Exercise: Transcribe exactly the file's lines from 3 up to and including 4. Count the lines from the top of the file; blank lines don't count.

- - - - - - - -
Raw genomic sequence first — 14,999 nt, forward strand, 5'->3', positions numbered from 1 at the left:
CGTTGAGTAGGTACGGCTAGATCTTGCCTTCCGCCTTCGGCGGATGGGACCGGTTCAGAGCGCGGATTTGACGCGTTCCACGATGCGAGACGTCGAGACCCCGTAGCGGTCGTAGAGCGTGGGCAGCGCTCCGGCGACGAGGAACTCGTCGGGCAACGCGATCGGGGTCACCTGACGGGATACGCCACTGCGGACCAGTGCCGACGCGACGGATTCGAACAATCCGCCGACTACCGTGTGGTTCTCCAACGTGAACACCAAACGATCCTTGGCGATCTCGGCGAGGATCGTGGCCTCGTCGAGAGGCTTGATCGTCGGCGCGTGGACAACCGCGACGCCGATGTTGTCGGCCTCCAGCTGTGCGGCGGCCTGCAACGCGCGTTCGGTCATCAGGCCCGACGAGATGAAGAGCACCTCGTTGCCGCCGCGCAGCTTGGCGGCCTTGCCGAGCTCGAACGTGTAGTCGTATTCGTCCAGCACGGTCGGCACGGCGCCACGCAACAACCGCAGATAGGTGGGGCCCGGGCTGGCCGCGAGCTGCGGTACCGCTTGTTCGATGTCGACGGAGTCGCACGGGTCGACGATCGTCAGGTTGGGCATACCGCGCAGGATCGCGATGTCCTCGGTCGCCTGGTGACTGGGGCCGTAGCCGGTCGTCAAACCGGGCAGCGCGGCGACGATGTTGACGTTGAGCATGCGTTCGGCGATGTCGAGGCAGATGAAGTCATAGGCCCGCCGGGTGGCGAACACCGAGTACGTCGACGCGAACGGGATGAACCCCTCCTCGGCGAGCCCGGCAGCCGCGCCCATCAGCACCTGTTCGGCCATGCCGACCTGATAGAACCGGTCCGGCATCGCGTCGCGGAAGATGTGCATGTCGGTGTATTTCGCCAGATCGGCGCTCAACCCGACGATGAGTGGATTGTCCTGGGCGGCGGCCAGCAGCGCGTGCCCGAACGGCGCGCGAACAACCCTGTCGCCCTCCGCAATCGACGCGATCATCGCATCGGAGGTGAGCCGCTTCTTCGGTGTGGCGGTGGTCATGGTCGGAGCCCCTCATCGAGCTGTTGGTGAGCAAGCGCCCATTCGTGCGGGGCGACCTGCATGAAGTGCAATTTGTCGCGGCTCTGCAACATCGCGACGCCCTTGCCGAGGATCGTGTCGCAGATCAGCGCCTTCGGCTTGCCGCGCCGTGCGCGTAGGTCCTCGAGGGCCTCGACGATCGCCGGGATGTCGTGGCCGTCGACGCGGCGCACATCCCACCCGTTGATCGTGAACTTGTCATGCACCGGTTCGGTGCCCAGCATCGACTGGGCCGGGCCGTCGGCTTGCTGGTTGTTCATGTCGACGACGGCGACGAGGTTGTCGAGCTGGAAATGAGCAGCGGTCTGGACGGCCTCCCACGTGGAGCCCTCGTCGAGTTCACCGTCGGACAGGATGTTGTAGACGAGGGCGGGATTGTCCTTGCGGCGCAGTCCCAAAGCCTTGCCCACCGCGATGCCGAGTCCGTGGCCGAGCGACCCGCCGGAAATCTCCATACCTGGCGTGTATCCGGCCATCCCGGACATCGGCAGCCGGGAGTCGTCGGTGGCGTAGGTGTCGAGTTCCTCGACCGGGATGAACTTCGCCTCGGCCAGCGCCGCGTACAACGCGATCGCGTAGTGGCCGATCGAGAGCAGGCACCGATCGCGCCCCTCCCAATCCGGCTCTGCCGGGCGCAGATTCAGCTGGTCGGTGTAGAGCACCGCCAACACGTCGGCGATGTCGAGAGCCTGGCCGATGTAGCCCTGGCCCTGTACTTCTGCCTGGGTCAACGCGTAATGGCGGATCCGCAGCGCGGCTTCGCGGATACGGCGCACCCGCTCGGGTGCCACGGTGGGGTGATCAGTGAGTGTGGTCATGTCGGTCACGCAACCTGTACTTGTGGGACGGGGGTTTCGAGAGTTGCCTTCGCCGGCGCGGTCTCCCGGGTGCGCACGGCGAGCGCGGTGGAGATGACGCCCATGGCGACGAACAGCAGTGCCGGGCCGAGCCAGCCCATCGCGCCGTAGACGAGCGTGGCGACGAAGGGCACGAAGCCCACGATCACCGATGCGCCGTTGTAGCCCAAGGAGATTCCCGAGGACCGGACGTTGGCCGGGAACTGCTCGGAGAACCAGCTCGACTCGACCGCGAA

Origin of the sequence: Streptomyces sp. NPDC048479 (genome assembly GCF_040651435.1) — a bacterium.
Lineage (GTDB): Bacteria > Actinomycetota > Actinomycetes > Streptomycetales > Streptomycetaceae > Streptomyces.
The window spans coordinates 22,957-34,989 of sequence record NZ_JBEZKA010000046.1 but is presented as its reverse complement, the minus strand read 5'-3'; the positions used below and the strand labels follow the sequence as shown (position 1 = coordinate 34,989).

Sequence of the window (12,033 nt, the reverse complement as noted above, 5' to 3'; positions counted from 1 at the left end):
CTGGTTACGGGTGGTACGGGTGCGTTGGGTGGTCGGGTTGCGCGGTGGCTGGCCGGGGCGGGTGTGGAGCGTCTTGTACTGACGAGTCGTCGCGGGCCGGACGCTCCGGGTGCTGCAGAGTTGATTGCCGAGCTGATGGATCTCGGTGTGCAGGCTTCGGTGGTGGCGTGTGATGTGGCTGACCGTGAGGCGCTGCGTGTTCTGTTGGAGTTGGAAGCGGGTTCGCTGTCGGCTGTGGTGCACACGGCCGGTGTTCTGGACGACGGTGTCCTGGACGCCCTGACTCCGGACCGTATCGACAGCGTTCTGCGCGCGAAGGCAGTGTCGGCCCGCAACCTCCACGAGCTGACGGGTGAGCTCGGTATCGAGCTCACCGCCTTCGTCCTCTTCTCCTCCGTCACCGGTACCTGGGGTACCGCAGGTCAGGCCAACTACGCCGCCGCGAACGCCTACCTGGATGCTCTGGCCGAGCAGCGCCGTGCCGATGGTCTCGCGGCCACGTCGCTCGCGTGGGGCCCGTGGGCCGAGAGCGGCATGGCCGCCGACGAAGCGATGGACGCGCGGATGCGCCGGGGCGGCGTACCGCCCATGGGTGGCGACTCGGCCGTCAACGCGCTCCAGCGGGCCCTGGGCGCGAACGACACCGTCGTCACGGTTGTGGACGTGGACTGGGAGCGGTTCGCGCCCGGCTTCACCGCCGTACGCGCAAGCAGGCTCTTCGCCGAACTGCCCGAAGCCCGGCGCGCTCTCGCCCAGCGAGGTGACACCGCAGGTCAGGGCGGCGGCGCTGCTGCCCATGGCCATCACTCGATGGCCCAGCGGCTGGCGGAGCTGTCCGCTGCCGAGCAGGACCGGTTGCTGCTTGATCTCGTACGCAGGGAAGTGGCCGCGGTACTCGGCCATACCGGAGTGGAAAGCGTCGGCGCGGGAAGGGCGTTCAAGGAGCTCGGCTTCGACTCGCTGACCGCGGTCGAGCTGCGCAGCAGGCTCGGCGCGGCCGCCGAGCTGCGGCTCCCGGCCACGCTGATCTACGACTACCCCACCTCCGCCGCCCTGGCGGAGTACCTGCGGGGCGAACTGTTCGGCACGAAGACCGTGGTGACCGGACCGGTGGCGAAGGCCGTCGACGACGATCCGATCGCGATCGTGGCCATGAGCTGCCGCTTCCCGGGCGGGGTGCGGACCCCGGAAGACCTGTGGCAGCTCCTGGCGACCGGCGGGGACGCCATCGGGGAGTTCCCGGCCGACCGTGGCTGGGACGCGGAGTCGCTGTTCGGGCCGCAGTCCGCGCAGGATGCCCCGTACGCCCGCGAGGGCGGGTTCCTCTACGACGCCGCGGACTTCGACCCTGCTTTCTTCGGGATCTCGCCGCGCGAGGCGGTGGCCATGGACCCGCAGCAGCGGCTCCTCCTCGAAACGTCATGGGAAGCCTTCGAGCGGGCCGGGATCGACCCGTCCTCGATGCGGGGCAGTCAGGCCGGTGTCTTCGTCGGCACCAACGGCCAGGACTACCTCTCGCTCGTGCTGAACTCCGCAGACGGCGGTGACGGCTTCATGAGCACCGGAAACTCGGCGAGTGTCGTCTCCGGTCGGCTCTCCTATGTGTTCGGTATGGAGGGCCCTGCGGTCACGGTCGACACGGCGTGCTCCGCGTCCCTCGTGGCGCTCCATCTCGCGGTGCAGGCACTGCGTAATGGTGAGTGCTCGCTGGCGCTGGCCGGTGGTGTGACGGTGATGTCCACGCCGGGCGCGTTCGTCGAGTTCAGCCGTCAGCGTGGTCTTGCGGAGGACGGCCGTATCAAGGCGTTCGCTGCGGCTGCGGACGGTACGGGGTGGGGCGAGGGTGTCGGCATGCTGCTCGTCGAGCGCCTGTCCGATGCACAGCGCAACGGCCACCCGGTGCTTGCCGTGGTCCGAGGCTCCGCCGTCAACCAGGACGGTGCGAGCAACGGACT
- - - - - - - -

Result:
Origin of the sequence: Streptomyces sp. NPDC048479 (genome assembly GCF_040651435.1) — a bacterium.
Lineage (GTDB): Bacteria > Actinomycetota > Actinomycetes > Streptomycetales > Streptomycetaceae > Streptomyces.